R-squared | 0.983609 | Mean dependent var | 1.251651 | |
Adjusted R-squared | 0.980717 | S.D. dependent var | 0.199238 | |
S.E. of regression | 0.027667 | Akaike info criterion | -4.167510 | |
Sum squared resid | 0.013013 | Schwarz criterion | -3.968553 | |
Log likelihood | 47.75885 | Hannan-Quinn criter. | -4.124331 | |
F-statistic | 340.0555 | Durbin-Watson stat | 1.379822 | |
Prob(F-statistic) | 0.000000 | |||
TABLE IV
Dependent Variable: logER | ||||
Method: Least Squares | ||||
Date: 07/16/20 Time: 16:35 | ||||
Sample: 1998 2018 | ||||
Included observations: 21 | ||||
Variable | Coefficient | Std. Error | t-Statistic | Prob. |
C | 1.950535 | 0.025960 | 75.13714 | 0.0000 |
logTA | -0.003488 | 0.008769 | -0.397776 | 0.6957 |
logTR | 0.003716 | 0.006386 | 0.581866 | 0.5683 |
logRER | 0.016778 | 0.013078 | 1.282984 | 0.2167 |
R-squared | 0.136102 | Mean dependent var | 1.985374 | |
Adjusted R-squared | -0.016350 | S.D. dependent var | 0.000997 | |
S.E. of regression | 0.001005 | Akaike info criterion | -10.79816 | |
Sum squared resid | 1.72E-05 | Schwarz criterion | -10.59920 | |
Log likelihood | 117.3807 | Hannan-Quinn criter. | -10.75498 | |
F-statistic | 0.892752 | Durbin-Watson stat | 1.310494 | |
Prob(F-statistic) | 0.464965 | |||
TABLE V
Dependent Variable: logTR | ||||
Method: Least Squares | ||||
Date: 07/16/20 Time: 16:37 | ||||
Sample: 1998 2018 | ||||
Included observations: 21 | ||||
Variable | Coefficient | Std. Error | t-Statistic | Prob. |
C | -7.891503 | 17.71512 | -0.445467 | 0.6616 |
logER | 5.255315 | 9.031824 | 0.581866 | 0.5683 |
logTA | 1.352143 | 0.047092 | 28.71305 | 0.0000 |
LogRER | -1.328396 | 0.401886 | -3.305406 | 0.0042 |
R-squared | 0.984969 | Mean dependent var | 1.601938 | |
Adjusted R-squared | 0.982317 | S.D. dependent var | 0.284208 | |
S.E. of regression | 0.037793 | Akaike info criterion | -3.543719 | |
Sum squared resid | 0.024282 | Schwarz criterion | -3.344762 | |
Log likelihood | 41.20905 | Hannan-Quinn criter. | -3.500540 | |
F-statistic | 371.3401 | Durbin-Watson stat | 1.404582 | |
Prob(F-statistic) | 0.000000 | |||
TABLE VI
Dependent Variable: logRER | ||||
Method: Least Squares | ||||
Date: 07/16/20 Time: 16:37 | ||||
Sample: 1998 2018 | ||||
Included observations: 21 | ||||
Variable | Coefficient | Std. Error | t-Statistic | Prob. |
C | -8.456451 | 8.135396 | -1.039464 | 0.3131 |
logTR | -0.294522 | 0.089103 | -3.305406 | 0.0042 |
logTA | 0.370879 | 0.127455 | 2.909879 | 0.0098 |
logER | 5.261445 | 4.100944 | 1.282984 | 0.2167 |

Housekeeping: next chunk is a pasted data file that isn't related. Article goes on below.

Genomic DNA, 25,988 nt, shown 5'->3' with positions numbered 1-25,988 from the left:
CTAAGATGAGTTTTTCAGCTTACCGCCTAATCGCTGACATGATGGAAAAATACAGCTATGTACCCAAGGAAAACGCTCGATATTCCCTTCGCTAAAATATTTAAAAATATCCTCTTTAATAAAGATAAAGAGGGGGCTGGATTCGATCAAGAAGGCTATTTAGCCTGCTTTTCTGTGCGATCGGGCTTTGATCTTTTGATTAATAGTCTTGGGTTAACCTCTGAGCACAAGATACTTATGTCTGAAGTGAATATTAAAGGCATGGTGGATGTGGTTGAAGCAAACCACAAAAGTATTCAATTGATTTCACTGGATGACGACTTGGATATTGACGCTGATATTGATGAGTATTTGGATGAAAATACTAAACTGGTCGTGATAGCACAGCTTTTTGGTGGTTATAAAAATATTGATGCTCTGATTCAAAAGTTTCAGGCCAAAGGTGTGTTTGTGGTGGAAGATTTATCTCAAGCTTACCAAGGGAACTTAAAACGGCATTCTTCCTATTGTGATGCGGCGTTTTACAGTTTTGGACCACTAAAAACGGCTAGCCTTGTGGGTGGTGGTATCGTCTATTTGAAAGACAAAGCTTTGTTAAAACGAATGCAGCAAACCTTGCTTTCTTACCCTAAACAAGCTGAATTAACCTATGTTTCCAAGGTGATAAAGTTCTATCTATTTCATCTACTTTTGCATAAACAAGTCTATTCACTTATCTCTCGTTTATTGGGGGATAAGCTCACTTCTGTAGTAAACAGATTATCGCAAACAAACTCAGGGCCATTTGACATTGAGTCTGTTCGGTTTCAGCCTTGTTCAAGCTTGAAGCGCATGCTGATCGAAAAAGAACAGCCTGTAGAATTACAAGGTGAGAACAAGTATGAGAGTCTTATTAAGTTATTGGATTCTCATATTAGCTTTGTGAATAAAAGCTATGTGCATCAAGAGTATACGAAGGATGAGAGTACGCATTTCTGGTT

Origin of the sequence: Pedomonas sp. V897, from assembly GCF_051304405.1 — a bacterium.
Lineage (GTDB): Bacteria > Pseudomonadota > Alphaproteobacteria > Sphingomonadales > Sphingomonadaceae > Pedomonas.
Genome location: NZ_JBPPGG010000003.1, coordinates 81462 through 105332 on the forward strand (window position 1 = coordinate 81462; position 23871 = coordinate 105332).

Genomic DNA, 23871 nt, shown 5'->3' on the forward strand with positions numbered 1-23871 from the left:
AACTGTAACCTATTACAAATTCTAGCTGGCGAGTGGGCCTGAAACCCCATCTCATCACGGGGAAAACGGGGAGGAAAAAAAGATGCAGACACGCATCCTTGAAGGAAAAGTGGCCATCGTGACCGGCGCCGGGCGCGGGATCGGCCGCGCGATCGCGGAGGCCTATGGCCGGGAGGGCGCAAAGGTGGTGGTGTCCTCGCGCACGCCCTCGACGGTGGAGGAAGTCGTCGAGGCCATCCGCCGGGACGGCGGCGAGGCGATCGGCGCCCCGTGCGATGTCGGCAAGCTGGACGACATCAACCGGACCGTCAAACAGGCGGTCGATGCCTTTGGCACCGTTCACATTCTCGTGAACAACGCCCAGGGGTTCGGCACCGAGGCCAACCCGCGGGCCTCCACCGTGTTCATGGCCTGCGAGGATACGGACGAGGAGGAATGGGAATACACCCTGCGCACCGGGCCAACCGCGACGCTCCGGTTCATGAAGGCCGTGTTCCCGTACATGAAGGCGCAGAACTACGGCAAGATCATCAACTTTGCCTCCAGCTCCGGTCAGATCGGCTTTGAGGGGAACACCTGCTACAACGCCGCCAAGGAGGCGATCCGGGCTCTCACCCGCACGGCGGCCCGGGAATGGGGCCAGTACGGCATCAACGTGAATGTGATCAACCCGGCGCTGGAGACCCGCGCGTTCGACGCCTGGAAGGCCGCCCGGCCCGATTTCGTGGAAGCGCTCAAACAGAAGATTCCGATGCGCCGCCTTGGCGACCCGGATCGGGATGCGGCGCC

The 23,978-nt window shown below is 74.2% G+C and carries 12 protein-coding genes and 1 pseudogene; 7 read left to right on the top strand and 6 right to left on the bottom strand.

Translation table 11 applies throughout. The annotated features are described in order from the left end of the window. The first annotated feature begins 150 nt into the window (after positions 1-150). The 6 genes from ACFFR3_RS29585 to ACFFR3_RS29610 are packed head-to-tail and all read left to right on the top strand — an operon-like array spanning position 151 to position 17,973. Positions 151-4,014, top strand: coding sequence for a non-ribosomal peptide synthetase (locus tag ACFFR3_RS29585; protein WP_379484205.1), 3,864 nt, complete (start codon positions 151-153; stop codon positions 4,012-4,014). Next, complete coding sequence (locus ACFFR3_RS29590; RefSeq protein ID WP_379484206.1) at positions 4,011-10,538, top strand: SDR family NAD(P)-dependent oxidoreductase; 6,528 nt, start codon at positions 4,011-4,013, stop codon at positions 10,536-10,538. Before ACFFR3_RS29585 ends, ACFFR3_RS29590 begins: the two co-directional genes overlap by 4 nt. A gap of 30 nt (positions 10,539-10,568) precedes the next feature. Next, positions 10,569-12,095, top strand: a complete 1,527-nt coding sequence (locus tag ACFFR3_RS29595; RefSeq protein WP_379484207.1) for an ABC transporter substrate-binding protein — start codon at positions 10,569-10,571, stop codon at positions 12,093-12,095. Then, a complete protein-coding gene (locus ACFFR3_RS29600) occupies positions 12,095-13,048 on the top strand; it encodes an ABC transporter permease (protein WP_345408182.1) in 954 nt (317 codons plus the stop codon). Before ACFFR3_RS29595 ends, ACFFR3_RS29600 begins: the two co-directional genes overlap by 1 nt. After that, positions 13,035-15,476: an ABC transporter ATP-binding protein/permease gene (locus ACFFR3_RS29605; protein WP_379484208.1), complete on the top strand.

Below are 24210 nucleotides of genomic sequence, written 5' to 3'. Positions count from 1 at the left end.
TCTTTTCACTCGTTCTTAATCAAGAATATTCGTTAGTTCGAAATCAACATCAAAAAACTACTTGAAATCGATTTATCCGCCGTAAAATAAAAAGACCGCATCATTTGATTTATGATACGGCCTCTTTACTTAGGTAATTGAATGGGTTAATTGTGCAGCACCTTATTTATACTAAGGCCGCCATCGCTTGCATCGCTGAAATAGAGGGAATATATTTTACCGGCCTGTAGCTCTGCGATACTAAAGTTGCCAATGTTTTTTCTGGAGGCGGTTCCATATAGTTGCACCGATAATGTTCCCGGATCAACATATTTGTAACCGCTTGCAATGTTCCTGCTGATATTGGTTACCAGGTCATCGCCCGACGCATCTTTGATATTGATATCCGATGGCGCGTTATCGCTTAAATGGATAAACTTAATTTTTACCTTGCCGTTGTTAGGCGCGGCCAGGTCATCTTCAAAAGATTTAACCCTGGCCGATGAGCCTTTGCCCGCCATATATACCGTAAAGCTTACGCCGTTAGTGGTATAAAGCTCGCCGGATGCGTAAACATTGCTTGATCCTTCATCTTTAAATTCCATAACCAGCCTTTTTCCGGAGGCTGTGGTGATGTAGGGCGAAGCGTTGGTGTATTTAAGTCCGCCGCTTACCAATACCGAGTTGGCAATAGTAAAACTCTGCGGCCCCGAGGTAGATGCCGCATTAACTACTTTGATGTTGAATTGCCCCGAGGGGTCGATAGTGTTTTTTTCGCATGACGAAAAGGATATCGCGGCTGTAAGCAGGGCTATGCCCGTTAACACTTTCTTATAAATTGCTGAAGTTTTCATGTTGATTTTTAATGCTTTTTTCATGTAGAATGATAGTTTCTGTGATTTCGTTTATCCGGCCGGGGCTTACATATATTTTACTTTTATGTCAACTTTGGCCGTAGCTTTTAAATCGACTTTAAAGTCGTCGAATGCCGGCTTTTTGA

R-squared | 0.497107 | Mean dependent var | 1.981891 | |
Adjusted R-squared | 0.408362 | S.D. dependent var | 0.023136 | |
S.E. of regression | 0.017796 | Akaike info criterion | -5.050092 | |
Sum squared resid | 0.005384 | Schwarz criterion | -4.851136 | |
Log likelihood | 57.02597 | Hannan-Quinn criter. | -5.006913 | |
F-statistic | 5.601480 | Durbin-Watson stat | 1.195640 | |
Prob(F-statistic) | 0.007378 | |||
VIF = = = = 66.5292
VIF = = = = 61.009
VIF = = _{ }= = 1.9885
VIF = = = = 1.1575
The results of variance inflation factor calculated by using the R^{2} obtained from the individual multicollinearity test shown in table iii to vi revealed the presence of Multicollinearity as the value of VIF of two independent variables (Receipts and Arrival) were greater than 10. Since the two other independent variables’ VIF were less than 10, we thus concluded that the problem of multicollinearity in the model was not that serious and we can proceed to another test.
To find out whether the residual variance has remained constant through the whole process we need to run a formal test known as the autoregressive conditioned heteroskedasticity ARCH test.
H_{0}: Residuals are Homoscedastic
H_{1}: Residuals are Heteroscedastic
Decision rule: Reject the null hypothesis of residuals are homoscedastic if the Probability of F-statistic and Obs*R^{2} are less than 0.05 level of significance.
F-statistic P-value = 0.4179
P-value of Obs*R-squared = 0.3911
Decision: Do not reject null hypothesis of homoscedasticity as the p-value of both F-stat and Chi-squared were greater than 0.05 level of significance.
Conclusion: There is no sufficient evidence for the presence of problem of heteroscedasticity in the model, thus we concluded that residuals are homoscedastic.
Autocorrelation occurs when there is a correlation between two consecutive observations of the residuals. This is a common problem when time series data is used and a correlogram can be generated to test for autocorrelation using Q-stat for decision.
4.3.4 Autocorrelation
Table 4.3.4
Date: 07/16/20 Time: 15:52 | ||||||
Sample: 1998 2018 | ||||||
Included observations: 21 | ||||||
Autocorrelation | Partial Correlation | AC | PAC | Q-Stat | Prob | |
. |**. | | . |**. | | 1 | 0.230 | 0.230 | 1.2766 | 0.259 |
. *| . | | . *| . | | 2 | -0.066 | -0.126 | 1.3890 | 0.499 |
.**| . | | . *| . | | 3 | -0.219 | -0.185 | 2.6754 | 0.444 |
. *| . | | . *| . | | 4 | -0.181 | -0.103 | 3.6107 | 0.461 |
. |* . | | . |* . | | 5 | 0.102 | 0.152 | 3.9223 | 0.561 |
Table 4.3.5
p | AC | PAC | Q-Stat | Prob | Conclusion |
1 | 0.23 | 0.23 | 1.2766 | 0.259 | No Autocorrelation |
2 | -0.066 | -0.126 | 1.389 | 0.499 | No Autocorrelation |
3 | -0.219 | -0.185 | 2.6754 | 0.444 | No Autocorrelation |